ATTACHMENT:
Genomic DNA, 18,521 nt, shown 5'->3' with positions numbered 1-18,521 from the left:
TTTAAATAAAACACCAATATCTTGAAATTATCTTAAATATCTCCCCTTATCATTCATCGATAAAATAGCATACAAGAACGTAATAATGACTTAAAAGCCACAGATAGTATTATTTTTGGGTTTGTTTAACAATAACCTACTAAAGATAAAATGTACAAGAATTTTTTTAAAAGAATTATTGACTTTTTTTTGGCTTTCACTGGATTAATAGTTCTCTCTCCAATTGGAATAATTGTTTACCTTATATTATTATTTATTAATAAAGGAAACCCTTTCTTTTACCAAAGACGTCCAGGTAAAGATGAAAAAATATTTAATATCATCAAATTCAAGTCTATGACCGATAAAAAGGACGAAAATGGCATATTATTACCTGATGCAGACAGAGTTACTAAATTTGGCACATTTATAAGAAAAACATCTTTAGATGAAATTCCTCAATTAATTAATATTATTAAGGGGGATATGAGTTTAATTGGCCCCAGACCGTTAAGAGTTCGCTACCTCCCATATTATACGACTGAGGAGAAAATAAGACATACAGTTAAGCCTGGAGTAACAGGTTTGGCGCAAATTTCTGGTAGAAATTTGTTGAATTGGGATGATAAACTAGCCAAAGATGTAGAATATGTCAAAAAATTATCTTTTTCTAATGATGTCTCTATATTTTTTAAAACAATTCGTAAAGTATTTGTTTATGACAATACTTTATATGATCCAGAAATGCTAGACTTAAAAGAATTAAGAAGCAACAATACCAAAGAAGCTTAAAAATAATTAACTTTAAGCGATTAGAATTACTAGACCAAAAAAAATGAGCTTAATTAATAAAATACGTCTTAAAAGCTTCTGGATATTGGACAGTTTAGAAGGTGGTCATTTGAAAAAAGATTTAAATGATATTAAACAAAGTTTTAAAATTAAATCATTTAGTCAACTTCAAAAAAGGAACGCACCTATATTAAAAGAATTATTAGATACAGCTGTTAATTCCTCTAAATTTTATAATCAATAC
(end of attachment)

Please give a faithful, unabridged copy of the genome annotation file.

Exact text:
Genomic DNA, 18,521 nt, shown 5'->3' with positions numbered 1-18,521 from the left:
TTTAAATAAAACACCAATATCTTGAAATTATCTTAAATATCTCCCCTTATCATTCATCGATAAAATAGCATACAAGAACGTAATAATGACTTAAAAGCCACAGATAGTATTATTTTTGGGTTTGTTTAACAATAACCTACTAAAGATAAAATGTACAAGAATTTTTTTAAAAGAATTATTGACTTTTTTTTGGCTTTCACTGGATTAATAGTTCTCTCTCCAATTGGAATAATTGTTTACCTTATATTATTATTTATTAATAAAGGAAACCCTTTCTTTTACCAAAGACGTCCAGGTAAAGATGAAAAAATATTTAATATCATCAAATTCAAGTCTATGACCGATAAAAAGGACGAAAATGGCATATTATTACCTGATGCAGACAGAGTTACTAAATTTGGCACATTTATAAGAAAAACATCTTTAGATGAAATTCCTCAATTAATTAATATTATTAAGGGGGATATGAGTTTAATTGGCCCCAGACCGTTAAGAGTTCGCTACCTCCCATATTATACGACTGAGGAGAAAATAAGACATACAGTTAAGCCTGGAGTAACAGGTTTGGCGCAAATTTCTGGTAGAAATTTGTTGAATTGGGATGATAAACTAGCCAAAGATGTAGAATATGTCAAAAAATTATCTTTTTCTAATGATGTCTCTATATTTTTTAAAACAATTCGTAAAGTATTTGTTTATGACAATACTTTATATGATCCAGAAATGCTAGACTTAAAAGAATTAAGAAGCAACAATACCAAAGAAGCTTAAAAATAATTAACTTTAAGCGATTAGAATTACTAGACCAAAAAAAATGAGCTTAATTAATAAAATACGTCTTAAAAGCTTCTGGATATTGGACAGTTTAGAAGGTGGTCATTTGAAAAAAGATTTAAATGATATTAAACAAAGTTTTAAAATTAAATCATTTAGTCAACTTCAAAAAAGGAACGCACCTATATTAAAAGAATTATTAGATACAGCTGTTAATTCCTCTAAATTTTATAATCAATAC